In a bid to boost ratings on the television programs Pacific Pharmaceuticals sponsors, company head Mr. Tako (Ichirō Arishima) sends a team to Faro Island to get King Kong. Meanwhile, Godzilla breaks out of an iceberg and, after a brief pitstop at an Arctic military base, makes his way to Japan.
The Japanese government forbids Mr. Tako from bringing King Kong to Japan, but the giant ape breaks free from the raft he is on and heads there anyways. Godzilla and Kong meet and Godzilla quickly makes it clear that Kong doesn’t stand a chance against him. Kong leaves the encounter, scratching his head and with singed fur. With the two monsters heading separately toward Tokyo, the government has a barrier of high tension wires erected around the city. The wires manage to stop Godzilla from entering Toyko, but Kong breaks through, taking strength from the electricity in the process.
Kong becomes infatuated with Fumiko Sakurai (Mie Hama) and carries her up to the top of the Diet Building. He is then put to sleep using berries from Faro Island and Fumiko is rescued. With Kong sedated in Tokyo, the decision is made to airlift him to Godzilla at Mount Fuji with the hope that the two monsters will kill each other. King Kong is dropped onto Mount Fuji near Godzilla and a viscious battle ensues. Just when it looks like Kong has lost, he is struck by lightening, giving him new strength. The two monsters battle their way through Atami, tearing apart Atami Castle, and then fall off a cliff into the sea. Kong resurfaces, swimming away from Japan in the direction of Faro Island, while Godzilla remains beneath the waves.
Like Mothra before it, King Kong vs. Godzilla is a light-hearted and even funny film, further cementing this new trend in Japanese giant monster cinema. Both the human characters and the monsters have their comedic moments, with Godzilla clapping his hands excitedly and Kong blinking wildly in surprise the first time he sees Godzilla unleash its atomic breath.
Still, King Kong vs Godzilla doesn’t abandon commentary for laughs. The primary target of the commentary this time is Japan’s television industry, which was taking off as Japan grew economically. At the time King Kong vs. Godzilla was made, television ratings wars were leading to ridiculous publicity stunts, something which is satirized by Mr. Tako trying to bring King Kong to Japan to boost ratings for the television shows Pacific Pharmeceuticals sponsors.
When Godzilla breaks out of the iceberg and heads to Japan, Mr. Tako becomes very envious of all the media coverage Godzilla is getting. To him, Godzilla is stealing the publicity he wants for his own company and sponsored TV programs. Later, when the government tells Mr. Tako he is not allowed to bring King Kong into Japan, he practically passes out.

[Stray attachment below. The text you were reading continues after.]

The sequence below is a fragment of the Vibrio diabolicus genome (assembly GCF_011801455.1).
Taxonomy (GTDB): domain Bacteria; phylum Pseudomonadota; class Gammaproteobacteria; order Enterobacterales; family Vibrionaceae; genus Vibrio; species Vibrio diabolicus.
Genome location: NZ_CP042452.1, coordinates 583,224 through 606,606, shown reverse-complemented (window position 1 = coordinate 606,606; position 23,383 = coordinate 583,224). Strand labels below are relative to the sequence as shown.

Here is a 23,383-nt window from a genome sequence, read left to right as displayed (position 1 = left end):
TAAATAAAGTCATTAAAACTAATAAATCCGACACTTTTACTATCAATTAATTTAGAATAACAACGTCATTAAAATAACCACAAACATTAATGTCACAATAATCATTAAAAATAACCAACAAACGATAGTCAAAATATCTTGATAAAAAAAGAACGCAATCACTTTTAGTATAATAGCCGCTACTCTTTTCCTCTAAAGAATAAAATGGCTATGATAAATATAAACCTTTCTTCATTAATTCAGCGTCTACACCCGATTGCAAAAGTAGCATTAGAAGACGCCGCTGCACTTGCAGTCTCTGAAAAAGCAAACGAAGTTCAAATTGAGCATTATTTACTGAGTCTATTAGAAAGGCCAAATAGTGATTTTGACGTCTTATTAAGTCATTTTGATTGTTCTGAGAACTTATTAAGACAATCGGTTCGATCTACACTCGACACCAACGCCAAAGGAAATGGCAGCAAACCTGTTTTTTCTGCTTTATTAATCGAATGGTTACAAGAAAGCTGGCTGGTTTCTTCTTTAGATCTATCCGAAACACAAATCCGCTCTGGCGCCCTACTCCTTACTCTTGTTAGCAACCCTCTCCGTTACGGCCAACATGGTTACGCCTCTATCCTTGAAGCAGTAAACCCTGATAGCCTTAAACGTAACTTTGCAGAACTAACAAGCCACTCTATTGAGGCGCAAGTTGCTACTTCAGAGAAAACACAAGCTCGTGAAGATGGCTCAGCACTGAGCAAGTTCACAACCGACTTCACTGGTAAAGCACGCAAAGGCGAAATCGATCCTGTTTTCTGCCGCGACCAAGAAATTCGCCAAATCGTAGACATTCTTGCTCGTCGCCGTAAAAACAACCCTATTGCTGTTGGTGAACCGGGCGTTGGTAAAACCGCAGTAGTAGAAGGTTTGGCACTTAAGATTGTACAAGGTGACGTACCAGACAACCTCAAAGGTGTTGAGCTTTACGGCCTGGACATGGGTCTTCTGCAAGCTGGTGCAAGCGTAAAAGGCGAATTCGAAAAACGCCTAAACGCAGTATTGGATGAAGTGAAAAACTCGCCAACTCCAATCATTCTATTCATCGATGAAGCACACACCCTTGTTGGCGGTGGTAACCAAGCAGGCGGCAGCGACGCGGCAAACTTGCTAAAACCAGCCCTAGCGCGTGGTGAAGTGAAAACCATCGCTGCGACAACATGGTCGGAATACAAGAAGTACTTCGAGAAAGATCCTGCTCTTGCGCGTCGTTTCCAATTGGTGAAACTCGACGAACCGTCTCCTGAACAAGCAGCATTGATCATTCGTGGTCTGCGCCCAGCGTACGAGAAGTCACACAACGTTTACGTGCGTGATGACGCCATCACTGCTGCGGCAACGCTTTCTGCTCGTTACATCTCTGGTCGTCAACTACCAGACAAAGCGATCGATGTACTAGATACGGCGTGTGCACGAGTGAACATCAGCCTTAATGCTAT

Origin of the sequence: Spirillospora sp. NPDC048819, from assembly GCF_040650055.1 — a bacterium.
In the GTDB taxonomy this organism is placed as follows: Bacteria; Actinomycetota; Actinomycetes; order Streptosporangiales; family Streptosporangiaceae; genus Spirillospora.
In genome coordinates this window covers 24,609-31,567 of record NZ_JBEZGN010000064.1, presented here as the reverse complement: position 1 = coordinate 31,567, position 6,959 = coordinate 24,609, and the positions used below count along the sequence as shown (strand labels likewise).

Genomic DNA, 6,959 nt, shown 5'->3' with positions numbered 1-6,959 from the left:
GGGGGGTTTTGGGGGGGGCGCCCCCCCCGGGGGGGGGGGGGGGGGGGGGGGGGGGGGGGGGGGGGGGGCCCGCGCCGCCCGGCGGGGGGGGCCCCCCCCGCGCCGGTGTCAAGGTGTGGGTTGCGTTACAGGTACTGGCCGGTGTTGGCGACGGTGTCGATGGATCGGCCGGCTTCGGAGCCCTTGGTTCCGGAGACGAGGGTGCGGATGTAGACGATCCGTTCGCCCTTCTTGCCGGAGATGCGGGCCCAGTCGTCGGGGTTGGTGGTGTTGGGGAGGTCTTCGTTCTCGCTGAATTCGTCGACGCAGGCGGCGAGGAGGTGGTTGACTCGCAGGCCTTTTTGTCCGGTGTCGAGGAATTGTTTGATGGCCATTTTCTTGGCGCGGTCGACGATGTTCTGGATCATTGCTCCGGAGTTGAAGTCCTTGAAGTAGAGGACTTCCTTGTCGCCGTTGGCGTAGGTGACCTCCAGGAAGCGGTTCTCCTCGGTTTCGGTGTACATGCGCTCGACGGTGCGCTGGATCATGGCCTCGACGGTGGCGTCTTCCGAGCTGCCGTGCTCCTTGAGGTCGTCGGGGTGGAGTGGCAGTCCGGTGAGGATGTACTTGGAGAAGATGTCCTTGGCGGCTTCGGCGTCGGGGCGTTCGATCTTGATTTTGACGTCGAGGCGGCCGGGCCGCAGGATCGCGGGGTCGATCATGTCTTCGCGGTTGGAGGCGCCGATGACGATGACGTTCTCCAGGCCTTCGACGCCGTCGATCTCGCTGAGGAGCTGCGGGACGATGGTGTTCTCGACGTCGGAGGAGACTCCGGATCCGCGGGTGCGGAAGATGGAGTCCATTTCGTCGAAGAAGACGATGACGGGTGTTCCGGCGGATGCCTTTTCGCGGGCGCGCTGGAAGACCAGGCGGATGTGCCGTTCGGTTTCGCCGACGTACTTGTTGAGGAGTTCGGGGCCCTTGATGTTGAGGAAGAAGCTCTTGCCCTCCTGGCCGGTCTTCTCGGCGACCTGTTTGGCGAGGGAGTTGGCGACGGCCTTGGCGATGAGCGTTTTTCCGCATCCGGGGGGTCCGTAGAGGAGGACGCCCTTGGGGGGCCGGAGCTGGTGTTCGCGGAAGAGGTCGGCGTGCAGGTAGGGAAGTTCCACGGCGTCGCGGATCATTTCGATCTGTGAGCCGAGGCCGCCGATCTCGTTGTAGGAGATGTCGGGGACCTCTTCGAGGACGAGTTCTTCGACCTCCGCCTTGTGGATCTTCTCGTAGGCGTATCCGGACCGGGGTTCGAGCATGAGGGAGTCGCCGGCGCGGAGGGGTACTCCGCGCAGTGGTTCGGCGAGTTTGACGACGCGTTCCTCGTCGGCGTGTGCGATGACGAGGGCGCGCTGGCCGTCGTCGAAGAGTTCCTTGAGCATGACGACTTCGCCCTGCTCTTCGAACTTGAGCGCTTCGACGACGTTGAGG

Even after King Kong escapes and makes his way to Japan, Mr. Tako still remains focused on the attention the monster is generating. He completely ignores the destruction and death Kong is causing. When Godzilla and King Kong have their first encounter, Mr. Tako is shown rooting for Kong to beat Godzilla solely because King Kong is his monster.
Though the primary target of King Kong vs. Godzilla’s commentary is the televison industry, the film still has political overtones, albeit much more indirect ones than Mothra or Godzilla. King Kong is America’s most famous giant monster, and Godzilla is Japan’s. The United States and Japan had been bitter enemies less than 20 years prior to the production of this film. Also, in 1960, the Security Treaty between the United States and Japan was revised, something which was contentious in Japan at the time.
One last thing to note is that this is the first Godzilla movie in colour, and Godzilla’s atomic breath is shown to be blue. The blue breath is a nod to his nuclear origin, as Cherenkov radiation glows blue. This is stated in the film and is one of the few nuclear references in the movie.
King Kong vs. Godzilla was released theatrically in Japan on August 11, 1962. The film was a huge success there, with 12.55 million tickets sold, the most of any Godzilla movie to date. It remains the 13th most attended theatrical film in Japanese history.
The film was dubbed and heavily edited for its North American release. New scenes of American actors were shot and spliced into the film, though these generally consist of people talking into the camera and explaining what’s going on. These scenes bring the action to a hault, turning what was a genuinely funny and engaging satire into a bit of a chore to sit through. The North American distribution rights have been with Universal since 1963.
The heavily altered American edit of King Kong vs. Godzilla was the only version distributed in North America until 2019, when The Criterion Collection was able to secure the Japanese cut of the film for their Godzilla: The Showa-Era Films, 1954-1975 Blu-ray set. The American edit of King Kong vs. Godzilla is currently available on Blu-ray from Universal Studios Home Entertainment. Both the American version and the Japanese version are available from The Criterion Collection as part of their Godzilla: The Showa-Era Films, 1954-1975 Blu-ray set featuring the first 15 Godzilla movies.